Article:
Shop Solutions: Automated Microdrilling of Abrasive Parts
Hypertherm (Hanover, NH) was founded in 1968 by President Dick Couch and Bob Dean when they discovered an innovative way to increase the speed and accuracy of plasma cutting to levels that had not been achieved before. Radially injecting water into a plasma cutting nozzle created a narrower arc and became the foundation of Hypertherm's advanced plasma-cutting technology. Couch patented the radially injected water technique and unveiled Hypertherm's first plasma cutter, the PAC400.
Today, 40 years and 75 patents later, Hypertherm is an associate-owned company with nine buildings and 1100 employees. The company designs and manufactures advanced plasma-cutting systems for use in a variety of industries including shipbuilding, manufacturing, and automotive repair. Its product lines include handheld and mechanized plasma cutters and consumables, as well as CNC motion and height controls.
The water-injection technique resolved several issues that had plagued plasma-cutting technology from its beginnings 14 years prior to Hypertherm's innovation. One problem, the accumulation of dross, and a second phenomenon called doublearcing were virtually eliminated. The Hypertherm system, which uses only one gas, nitrogen, also eliminated the need to purchase and stock several different types of gas for cutting. End users also saw a marked improvement in nozzle life, because steam from the water helped to cool and protect the nozzle, reducing its wear rate.
Cutter nozzles and swirl rings made of lava are at the heart of Hypertherm's technology. The lava used is an abrasive material mined in South Africa in 13 x 13" (330 x 330-mm) blocks. The material comes to Hypertherm in boxes of 6" (152-mm) rods (or "bars") that are approximately 1" (25.4 mm) in diameter. All of the swirl rings are cut on a lathe, machined and micro-drilled, and then baked in an oven.
In its "green state," the lava can actually be cut with a knife, but even in its green state, lava is abrasive and extremely aggressive toward tooling. The fine dust produced in machining is particularly hard on microdrills, quickly filling flutes and snapping the tool. Making the drilling process even more challenging is the fact that the holes are often drilled at an angle, and that lava will grow during baking, changing tolerances. Holes that are slightly out of spec before baking can be even more so after baking. The density of the material can also change, not only from one blank to the next, but from one end of a 6" (152-mm) bar to the other. Finally, the more the product is handled, the greater the chance of chipping, breaking, and scrapping parts.
Several years ago, Hypertherm visited the EASTEC exposition, specifically looking for a way to automate the drilling process to increase volume, improve accuracy, and minimize attended operation associated with the production of swirl rings. Swirl rings were being produced manually, one part at a time on arbors and bench-top machining centers, by several operators working three shifts per day.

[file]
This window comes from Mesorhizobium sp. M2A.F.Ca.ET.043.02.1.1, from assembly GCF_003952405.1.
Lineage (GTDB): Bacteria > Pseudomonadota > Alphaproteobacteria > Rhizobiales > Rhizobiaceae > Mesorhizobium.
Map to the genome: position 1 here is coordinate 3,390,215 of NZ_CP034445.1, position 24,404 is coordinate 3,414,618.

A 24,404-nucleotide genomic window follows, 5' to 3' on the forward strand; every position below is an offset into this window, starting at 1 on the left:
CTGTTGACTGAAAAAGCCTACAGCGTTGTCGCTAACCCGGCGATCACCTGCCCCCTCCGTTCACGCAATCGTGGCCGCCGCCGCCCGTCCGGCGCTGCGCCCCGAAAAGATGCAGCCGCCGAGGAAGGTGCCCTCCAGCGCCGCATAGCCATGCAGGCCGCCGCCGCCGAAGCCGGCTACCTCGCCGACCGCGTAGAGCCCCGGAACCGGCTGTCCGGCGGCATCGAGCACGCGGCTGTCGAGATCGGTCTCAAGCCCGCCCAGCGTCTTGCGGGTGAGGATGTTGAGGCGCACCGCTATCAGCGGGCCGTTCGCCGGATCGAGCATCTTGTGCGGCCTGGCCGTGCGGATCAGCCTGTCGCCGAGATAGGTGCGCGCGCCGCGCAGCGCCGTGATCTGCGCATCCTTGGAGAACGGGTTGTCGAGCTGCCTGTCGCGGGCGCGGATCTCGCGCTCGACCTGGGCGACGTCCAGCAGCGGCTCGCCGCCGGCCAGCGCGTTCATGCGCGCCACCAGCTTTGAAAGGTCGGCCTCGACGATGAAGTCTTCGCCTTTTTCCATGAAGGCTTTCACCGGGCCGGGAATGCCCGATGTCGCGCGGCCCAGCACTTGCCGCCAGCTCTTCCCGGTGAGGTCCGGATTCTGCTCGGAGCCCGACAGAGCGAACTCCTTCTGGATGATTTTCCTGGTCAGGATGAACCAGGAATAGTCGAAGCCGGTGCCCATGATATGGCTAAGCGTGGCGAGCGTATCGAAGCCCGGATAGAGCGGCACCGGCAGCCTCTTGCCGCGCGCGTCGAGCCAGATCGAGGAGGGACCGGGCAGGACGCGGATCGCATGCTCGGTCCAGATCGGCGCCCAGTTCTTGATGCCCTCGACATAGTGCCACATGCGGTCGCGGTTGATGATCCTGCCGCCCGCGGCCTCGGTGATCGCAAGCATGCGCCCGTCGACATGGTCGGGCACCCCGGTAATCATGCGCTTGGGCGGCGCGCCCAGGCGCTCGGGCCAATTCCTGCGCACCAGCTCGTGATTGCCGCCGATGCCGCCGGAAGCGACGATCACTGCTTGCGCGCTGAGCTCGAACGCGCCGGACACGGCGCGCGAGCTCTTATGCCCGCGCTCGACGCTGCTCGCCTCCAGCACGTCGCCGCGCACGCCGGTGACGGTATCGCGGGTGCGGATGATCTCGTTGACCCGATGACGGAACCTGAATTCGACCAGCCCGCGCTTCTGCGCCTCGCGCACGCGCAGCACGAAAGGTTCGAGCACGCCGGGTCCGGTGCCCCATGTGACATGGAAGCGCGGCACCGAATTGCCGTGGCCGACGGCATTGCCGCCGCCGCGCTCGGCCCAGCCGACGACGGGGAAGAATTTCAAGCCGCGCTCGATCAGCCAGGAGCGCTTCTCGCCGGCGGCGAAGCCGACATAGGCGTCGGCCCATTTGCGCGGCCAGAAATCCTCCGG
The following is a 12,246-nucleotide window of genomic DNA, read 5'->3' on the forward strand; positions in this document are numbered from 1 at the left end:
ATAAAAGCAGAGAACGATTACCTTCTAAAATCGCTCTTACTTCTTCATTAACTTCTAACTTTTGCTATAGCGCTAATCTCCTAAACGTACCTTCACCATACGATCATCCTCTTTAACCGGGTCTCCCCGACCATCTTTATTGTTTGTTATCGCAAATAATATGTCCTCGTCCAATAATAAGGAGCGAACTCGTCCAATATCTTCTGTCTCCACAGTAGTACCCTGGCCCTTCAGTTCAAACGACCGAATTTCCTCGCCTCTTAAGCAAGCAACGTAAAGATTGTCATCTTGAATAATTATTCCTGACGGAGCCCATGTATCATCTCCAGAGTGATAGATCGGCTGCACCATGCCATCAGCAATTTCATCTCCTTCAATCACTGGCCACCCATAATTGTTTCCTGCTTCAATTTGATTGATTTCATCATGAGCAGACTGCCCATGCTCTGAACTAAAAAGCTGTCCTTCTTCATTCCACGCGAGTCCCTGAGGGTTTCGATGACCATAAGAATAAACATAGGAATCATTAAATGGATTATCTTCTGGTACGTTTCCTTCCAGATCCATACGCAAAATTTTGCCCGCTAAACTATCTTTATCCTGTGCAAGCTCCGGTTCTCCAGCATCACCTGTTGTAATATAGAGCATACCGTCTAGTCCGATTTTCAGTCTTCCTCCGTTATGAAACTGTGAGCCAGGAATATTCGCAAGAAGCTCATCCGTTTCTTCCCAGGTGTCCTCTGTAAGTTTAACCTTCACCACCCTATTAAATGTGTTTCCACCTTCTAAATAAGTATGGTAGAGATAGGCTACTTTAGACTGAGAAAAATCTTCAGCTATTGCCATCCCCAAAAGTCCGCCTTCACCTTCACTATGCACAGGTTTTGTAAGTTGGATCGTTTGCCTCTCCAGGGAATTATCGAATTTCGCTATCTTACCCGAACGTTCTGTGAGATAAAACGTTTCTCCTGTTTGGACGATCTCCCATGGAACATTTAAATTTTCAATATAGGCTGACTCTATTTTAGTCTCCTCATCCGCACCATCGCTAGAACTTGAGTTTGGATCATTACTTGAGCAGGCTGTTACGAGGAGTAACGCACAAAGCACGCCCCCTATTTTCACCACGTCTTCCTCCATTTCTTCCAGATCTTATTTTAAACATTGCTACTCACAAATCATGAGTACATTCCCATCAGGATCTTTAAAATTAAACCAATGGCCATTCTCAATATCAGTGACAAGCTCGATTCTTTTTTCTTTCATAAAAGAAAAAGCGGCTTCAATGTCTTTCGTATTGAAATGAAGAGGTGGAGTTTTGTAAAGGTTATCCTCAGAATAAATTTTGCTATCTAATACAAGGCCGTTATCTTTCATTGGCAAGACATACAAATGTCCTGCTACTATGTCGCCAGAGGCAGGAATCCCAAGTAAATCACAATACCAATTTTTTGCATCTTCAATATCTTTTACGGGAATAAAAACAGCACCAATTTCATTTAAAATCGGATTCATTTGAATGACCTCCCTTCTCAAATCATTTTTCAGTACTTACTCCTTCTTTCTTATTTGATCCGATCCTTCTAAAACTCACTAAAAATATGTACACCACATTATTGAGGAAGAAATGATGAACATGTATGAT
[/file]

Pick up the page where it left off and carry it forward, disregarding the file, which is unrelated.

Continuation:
Hypertherm selected two Datron Velociraptor M8 high-speed machining centers with pick-and-place automation systems for untended part changes from Datron Dynamics Inc. (Milford, NH). These machines were installed to drill face holes, back holes, and radial holes ranging in diameter from 0.011 to 0.025" (0.28–0.64 mm) on all swirl rings in their product line. With installation of the Datron M8 machines, Hypertherm's process was transformed from manual to highly automated.
"Now, we're able to load 100 pieces into the Datron equipment, and they all come out ready to go into the oven. There's no handling," explains Tim McCarville, manufacturing process technician for Hypertherm's Lava Div. "To do the volume we're doing on the Datron machining centers today, the way we did it before, would take eight people with at least four people drilling all the time, plus two operators running the lathes. Now we have just two operators per shift running two lathes and loading one Datron VMC each.
"It just takes 5 min for the operator to load a Datron with a tray of 100 blanks and inspect the parts coming off. The pick-and-place system picks each blank off the lathe tray for drilling, and puts it on the bake sheet in a pattern that's ideal for controlled baking. After inspection of the first and last piece of a 100-piece run the entire sheet goes right into the oven."
To maintain product uniformity, Hypertherm has developed a process of constant measurement and testing of lava blanks. Density varies from one blank of lava to the next and growth occurs during the baking process. Each box of bars is tested, and machining variables are established for the QDCS (Quality Data Collection System) and lathe control. Through testing the bars and getting the growth properties for each lot, tolerances can be adjusted based on what will happen to the blank during baking. Operators simply enter the variables for a given lot of blanks into the Datron control and hit go.